After considering the matter for two days, the NBA punished Metta World Peace, suspending him for seven games for hitting James Harden with an elbow and leaving him with a concussion.
While the loss for the Los Angeles Lakers, who have one regular-season game left, is significant, depriving the team of its starting small forward and defensive stopper for most of the first round of the playoffs, there’s a sense that they got off lucky. Certainly luckier than Thunder and Harden, who now, Bill Plaschke of the Los Angeles Times writes, “will wobble into the postseason with a concussion. The Lakers got luckier than the [Oklahoma City] Thunder, which will have to face World Peace again if the teams meet in the second round of the playoffs. His suspension could end just in time for him to mock them with his presence.”
What was the league’s rationale for giving World Peace his third suspension of at least seven games for unleashing his Ron Artestiness? Perhaps there was a nod to just how far World Peace, who won the league’s citizenship award and has come so far since the “malice in the Palace” and what Dave Zirin calls “a tragedy of someone who spent years finding redemption in his private life, only to lose it in a fraction of a second.”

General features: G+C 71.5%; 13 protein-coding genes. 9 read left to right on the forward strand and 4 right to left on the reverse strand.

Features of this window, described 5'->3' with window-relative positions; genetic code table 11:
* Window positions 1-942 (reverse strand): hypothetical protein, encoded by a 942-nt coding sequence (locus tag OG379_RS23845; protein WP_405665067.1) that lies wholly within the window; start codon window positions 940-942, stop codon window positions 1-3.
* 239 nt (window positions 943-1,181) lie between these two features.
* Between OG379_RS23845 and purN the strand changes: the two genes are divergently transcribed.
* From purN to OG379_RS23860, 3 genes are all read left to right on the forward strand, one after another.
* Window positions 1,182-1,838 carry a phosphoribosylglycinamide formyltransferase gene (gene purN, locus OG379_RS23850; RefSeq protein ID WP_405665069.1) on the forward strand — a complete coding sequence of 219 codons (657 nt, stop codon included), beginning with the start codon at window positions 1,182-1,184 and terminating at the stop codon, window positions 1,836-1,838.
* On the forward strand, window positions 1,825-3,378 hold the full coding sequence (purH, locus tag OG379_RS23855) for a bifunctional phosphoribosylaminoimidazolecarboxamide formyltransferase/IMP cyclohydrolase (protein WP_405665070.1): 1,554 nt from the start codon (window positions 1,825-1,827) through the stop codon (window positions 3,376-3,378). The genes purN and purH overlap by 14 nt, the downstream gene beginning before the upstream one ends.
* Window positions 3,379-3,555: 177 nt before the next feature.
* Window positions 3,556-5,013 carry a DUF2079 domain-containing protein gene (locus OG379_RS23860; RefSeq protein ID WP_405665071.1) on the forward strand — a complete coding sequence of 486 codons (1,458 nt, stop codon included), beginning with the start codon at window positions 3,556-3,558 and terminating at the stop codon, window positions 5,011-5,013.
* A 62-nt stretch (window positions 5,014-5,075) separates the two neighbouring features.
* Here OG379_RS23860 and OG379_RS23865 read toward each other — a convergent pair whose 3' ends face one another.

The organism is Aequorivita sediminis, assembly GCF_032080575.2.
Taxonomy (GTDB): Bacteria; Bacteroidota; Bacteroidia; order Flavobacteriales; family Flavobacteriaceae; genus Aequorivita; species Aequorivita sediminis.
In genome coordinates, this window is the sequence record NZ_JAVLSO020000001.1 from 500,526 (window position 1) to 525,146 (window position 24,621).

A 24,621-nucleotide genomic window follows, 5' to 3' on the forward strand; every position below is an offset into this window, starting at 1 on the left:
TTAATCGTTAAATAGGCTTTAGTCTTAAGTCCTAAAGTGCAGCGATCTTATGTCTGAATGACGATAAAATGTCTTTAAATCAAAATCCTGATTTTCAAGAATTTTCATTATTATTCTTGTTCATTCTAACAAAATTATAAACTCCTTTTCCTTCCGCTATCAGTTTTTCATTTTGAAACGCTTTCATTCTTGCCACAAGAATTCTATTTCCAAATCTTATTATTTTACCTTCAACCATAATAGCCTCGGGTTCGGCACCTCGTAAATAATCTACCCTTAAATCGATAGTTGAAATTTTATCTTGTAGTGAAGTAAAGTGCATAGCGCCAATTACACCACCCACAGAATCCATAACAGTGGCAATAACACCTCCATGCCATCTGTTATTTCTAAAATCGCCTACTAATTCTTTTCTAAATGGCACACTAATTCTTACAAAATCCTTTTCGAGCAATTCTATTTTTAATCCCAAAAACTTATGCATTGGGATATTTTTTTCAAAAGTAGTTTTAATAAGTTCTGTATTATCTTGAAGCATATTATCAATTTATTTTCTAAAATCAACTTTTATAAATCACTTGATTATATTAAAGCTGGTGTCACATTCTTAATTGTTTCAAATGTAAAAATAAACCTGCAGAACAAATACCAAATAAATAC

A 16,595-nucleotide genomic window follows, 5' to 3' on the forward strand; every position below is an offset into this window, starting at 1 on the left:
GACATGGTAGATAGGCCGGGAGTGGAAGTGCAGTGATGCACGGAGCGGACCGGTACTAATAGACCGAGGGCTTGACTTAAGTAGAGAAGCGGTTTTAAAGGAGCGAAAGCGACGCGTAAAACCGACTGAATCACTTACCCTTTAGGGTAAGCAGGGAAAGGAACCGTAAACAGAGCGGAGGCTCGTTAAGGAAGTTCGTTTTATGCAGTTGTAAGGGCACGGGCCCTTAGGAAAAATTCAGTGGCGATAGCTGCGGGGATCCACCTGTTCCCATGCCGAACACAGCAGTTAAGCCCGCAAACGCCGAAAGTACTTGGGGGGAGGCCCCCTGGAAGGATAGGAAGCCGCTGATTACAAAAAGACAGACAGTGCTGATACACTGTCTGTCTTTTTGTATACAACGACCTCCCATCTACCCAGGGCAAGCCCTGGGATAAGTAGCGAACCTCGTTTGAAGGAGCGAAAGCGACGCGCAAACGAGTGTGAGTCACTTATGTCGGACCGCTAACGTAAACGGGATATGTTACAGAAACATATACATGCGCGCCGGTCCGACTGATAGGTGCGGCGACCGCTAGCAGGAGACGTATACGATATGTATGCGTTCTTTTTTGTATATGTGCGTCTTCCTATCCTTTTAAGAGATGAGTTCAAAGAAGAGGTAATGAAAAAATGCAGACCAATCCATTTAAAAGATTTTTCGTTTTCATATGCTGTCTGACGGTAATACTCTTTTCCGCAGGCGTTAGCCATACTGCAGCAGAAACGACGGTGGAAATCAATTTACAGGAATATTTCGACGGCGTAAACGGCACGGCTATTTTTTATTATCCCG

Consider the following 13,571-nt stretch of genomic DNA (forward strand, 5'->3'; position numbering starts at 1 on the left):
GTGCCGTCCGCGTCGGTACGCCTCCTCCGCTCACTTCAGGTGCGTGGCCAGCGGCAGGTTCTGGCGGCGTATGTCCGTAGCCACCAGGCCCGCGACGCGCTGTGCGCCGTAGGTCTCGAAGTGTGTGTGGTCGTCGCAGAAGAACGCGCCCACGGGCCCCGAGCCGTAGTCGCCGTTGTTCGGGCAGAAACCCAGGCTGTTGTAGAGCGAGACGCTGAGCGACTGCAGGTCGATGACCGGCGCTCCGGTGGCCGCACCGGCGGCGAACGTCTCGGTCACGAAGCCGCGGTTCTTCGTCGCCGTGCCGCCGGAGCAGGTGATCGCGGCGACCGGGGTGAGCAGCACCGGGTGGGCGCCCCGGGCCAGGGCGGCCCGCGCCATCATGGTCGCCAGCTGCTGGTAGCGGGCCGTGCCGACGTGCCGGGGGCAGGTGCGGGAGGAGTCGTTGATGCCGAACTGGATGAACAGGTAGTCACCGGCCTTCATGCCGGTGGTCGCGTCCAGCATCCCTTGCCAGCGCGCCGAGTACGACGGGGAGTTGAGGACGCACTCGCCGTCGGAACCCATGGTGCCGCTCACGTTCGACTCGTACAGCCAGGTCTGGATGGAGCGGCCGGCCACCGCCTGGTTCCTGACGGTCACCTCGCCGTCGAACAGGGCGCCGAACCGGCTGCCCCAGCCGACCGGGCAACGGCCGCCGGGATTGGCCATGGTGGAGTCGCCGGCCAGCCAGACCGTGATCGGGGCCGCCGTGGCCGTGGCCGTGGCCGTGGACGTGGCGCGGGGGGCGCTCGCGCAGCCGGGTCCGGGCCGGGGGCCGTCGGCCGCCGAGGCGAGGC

The NBA wasn’t elaborating beyond a statement issued Tuesday night. “The concussion suffered by James Harden demonstrates the danger posed by violent acts of this kind, particularly when they are directed at the head area,” Commissioner David Stern said in a statement. “We remain committed to taking necessary measures to protect the safety of NBA players, including the imposition of appropriate penalties for players with a history of on-court altercations.”
On his website, ronartest.com, World Peace apologized again:
“I hope James Harden is ok. I apologize to the Oklahoma City Thunder fans and the OKC organization. I look foward [sic] to getting back on the floor with my teammates and competing for the Lakers and the Lakers fans.”
World Peace’s teammates were at a loss for words after the suspension was handed down. “It’s hard to get into a guy’s head and know exactly what happened in that situation,” Kobe Bryant said. “I haven’t really spoken to him about it. You’ve really got to ask him.”
The Lakers wrap up the regular season Thursday at Sacramento and are likely to be the Western Conference’s third seed when the playoffs begin Saturday. Oklahoma City is the No. 2 seed, which means that the teams could face each other in the second round — when World Peace’s suspension ends. As for Harden, before he can play again he must pass a battery of tests.
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